• RTCR – Revised Total Coliform Rule
  • NTU – Nephelometric Turbidity Units



Drinking water, including bottled water, may reasonably be expected to contain at least small amounts of some contaminants.  The presence of contaminants does not necessarily indicate that water posed a health risk.  More information about contaminants or potential health effects can be obtained by calling the Environmental Protection Agency’s Safe Drinking Water Hotline (800-426-4791).

Some people may be more vulnerable to contaminants in drinking water than the general population.  Immuno-compromised persons such as persons with cancer undergoing chemotherapy, persons who have undergone organ transplants, people with HIV/AIDS or other immune system disorders, some elderly, and infants can be particularly at risk from infections. These people should seek advice about drinking water from their health care providers.  EPA/CDC guidelines on appropriate means to lessen the risk of infection by Cryptosporidium and other microbial contaminants are available from the Safe Drinking Water Hotline (800-426-4791).

If present, elevated levels of lead can cause serious health problems, especially for pregnant women and young children.  Lead in drinking water is primarily from materials and components associated with service lines and home plumbing.  WAUKON WATER DEPARTMENT is responsible for providing high quality drinking water, but cannot control the variety of materials used in plumbing components.  When your water has been sitting for several hours, you can minimize the potential for lead exposure by flushing your tap for 30 seconds to 2 minutes before using water for drinking or cooking.  If you are concerned about lead in your water, you may wish to have your water tested.  Information on lead in drinking water, testing methods and steps you can take to minimize exposure is available from the Safe Drinking Water Hotline or at http://www.epa.gov/safewater/lead.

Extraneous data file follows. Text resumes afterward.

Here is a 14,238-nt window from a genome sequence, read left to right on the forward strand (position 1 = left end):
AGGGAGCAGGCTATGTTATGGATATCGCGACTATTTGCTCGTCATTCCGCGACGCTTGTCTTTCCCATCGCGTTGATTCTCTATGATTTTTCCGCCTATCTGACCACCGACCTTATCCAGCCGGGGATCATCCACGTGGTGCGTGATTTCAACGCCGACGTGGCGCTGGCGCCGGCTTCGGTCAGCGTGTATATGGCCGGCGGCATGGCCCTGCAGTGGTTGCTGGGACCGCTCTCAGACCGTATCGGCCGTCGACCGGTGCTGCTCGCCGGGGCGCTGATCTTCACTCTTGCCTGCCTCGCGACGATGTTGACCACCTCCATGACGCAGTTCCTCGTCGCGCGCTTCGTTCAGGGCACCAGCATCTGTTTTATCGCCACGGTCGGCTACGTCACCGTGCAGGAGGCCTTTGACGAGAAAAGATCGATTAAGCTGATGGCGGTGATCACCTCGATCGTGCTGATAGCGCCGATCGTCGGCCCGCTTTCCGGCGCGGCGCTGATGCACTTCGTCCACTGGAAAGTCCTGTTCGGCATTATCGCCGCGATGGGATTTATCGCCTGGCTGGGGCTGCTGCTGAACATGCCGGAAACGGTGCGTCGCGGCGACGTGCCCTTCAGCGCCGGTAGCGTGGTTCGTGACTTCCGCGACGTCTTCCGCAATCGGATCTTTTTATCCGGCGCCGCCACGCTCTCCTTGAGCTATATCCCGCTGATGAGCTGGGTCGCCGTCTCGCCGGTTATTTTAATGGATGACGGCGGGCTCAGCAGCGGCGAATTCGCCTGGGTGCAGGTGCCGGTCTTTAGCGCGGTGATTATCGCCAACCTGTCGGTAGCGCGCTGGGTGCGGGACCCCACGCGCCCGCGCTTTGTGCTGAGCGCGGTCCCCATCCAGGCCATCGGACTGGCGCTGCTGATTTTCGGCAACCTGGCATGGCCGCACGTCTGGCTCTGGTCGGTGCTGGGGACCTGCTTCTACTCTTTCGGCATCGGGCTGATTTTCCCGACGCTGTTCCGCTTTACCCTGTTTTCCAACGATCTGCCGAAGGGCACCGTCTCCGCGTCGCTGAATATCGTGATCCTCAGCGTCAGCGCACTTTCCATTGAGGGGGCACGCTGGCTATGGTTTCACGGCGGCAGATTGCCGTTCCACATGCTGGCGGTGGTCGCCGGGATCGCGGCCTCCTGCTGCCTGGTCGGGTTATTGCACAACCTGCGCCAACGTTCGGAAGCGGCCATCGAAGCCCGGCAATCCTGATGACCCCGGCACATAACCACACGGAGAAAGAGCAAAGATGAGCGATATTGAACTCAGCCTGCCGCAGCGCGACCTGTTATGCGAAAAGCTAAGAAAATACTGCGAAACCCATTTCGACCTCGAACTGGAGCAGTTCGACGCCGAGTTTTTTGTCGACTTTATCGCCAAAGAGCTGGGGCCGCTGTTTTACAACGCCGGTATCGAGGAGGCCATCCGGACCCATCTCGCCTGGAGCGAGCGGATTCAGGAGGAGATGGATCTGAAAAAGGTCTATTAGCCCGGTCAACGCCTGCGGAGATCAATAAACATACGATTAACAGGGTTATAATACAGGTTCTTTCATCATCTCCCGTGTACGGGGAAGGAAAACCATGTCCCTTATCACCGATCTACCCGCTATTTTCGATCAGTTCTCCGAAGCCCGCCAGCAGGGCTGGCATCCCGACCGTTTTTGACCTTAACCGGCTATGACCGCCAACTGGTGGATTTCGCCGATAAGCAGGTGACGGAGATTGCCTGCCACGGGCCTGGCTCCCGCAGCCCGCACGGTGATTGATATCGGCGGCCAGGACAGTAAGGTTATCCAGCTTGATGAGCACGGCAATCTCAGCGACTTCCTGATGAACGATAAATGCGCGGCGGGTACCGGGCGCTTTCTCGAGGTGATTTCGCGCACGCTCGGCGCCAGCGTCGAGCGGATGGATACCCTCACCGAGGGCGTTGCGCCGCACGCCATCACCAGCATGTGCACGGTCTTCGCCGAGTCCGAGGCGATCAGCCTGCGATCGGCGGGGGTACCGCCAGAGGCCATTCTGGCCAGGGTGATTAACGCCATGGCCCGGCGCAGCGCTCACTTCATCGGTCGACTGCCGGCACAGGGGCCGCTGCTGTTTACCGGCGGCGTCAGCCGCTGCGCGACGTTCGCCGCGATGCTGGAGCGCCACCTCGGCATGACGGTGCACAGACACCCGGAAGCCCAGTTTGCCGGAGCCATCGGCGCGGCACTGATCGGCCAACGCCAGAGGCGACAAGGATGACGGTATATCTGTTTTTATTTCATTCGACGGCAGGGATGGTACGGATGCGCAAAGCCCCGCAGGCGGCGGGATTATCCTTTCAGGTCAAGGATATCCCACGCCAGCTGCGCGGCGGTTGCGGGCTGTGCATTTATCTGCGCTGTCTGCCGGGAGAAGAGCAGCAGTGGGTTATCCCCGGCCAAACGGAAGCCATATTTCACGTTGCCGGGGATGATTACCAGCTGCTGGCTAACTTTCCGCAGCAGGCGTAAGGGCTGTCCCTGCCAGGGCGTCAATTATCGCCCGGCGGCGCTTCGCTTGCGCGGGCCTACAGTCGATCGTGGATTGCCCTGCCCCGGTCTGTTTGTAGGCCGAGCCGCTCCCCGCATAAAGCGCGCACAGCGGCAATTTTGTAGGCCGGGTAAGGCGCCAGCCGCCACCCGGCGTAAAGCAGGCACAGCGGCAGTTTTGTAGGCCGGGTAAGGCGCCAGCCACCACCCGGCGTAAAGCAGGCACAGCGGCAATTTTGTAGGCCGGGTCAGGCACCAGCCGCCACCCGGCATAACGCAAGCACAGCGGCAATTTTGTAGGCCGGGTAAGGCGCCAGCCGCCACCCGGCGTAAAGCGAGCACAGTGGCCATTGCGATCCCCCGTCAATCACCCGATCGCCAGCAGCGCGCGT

This water supply obtains its water from the sandstone and dolomite of the Cambrian-Ordovician aquifer.  The Cambrian-Ordovician aquifer was determined to have low susceptibility to contamination because the characteristics of the aquifer and overlying materials provide natural protection from contaminants at the land surface.  The Cambrian-Ordovician wells will have low susceptibility to surface contaminants such as leaking underground storage tanks, contaminant spills, and excess fertilizer application.  A detailed evaluation of your source water was completed by the Iowa Department of Natural Resources, and is available from the Water Operator at 563-419-4213.


For questions regarding this information or how you can get involved in decisions regarding the water system, please contact WAUKON WATER DEPARTMENT at 563-419-4213.  Contact watersup@cityofwaukon.com for a copy of this notice. 

Decisions are made at the city council meetings held on the 1st and 3rd Monday of each month at 7:00 pm at City Hall and are open to the public.